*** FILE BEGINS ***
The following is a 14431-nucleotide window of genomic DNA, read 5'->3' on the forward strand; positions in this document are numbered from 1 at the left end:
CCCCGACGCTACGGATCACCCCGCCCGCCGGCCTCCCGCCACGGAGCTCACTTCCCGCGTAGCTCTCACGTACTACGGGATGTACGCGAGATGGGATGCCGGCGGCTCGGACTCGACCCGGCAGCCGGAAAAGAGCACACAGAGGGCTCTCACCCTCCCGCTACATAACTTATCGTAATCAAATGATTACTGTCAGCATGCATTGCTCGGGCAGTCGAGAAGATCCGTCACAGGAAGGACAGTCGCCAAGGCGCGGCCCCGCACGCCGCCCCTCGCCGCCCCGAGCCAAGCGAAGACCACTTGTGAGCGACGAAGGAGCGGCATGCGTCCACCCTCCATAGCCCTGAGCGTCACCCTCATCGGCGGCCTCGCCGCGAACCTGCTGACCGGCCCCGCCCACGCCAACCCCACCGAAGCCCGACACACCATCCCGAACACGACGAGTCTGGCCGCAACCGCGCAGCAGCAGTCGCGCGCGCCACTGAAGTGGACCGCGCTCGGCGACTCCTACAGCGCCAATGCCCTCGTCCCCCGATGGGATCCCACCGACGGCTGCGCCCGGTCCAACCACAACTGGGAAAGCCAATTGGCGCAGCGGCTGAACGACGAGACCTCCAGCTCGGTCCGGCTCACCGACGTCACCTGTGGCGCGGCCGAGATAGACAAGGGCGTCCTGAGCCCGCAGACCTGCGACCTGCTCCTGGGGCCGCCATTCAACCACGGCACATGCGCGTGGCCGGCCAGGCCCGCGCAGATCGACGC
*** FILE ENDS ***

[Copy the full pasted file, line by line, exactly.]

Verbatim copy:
The following is a 14431-nucleotide window of genomic DNA, read 5'->3' on the forward strand; positions in this document are numbered from 1 at the left end:
CCCCGACGCTACGGATCACCCCGCCCGCCGGCCTCCCGCCACGGAGCTCACTTCCCGCGTAGCTCTCACGTACTACGGGATGTACGCGAGATGGGATGCCGGCGGCTCGGACTCGACCCGGCAGCCGGAAAAGAGCACACAGAGGGCTCTCACCCTCCCGCTACATAACTTATCGTAATCAAATGATTACTGTCAGCATGCATTGCTCGGGCAGTCGAGAAGATCCGTCACAGGAAGGACAGTCGCCAAGGCGCGGCCCCGCACGCCGCCCCTCGCCGCCCCGAGCCAAGCGAAGACCACTTGTGAGCGACGAAGGAGCGGCATGCGTCCACCCTCCATAGCCCTGAGCGTCACCCTCATCGGCGGCCTCGCCGCGAACCTGCTGACCGGCCCCGCCCACGCCAACCCCACCGAAGCCCGACACACCATCCCGAACACGACGAGTCTGGCCGCAACCGCGCAGCAGCAGTCGCGCGCGCCACTGAAGTGGACCGCGCTCGGCGACTCCTACAGCGCCAATGCCCTCGTCCCCCGATGGGATCCCACCGACGGCTGCGCCCGGTCCAACCACAACTGGGAAAGCCAATTGGCGCAGCGGCTGAACGACGAGACCTCCAGCTCGGTCCGGCTCACCGACGTCACCTGTGGCGCGGCCGAGATAGACAAGGGCGTCCTGAGCCCGCAGACCTGCGACCTGCTCCTGGGGCCGCCATTCAACCACGGCACATGCGCGTGGCCGGCCAGGCCCGCGCAGATCGACGC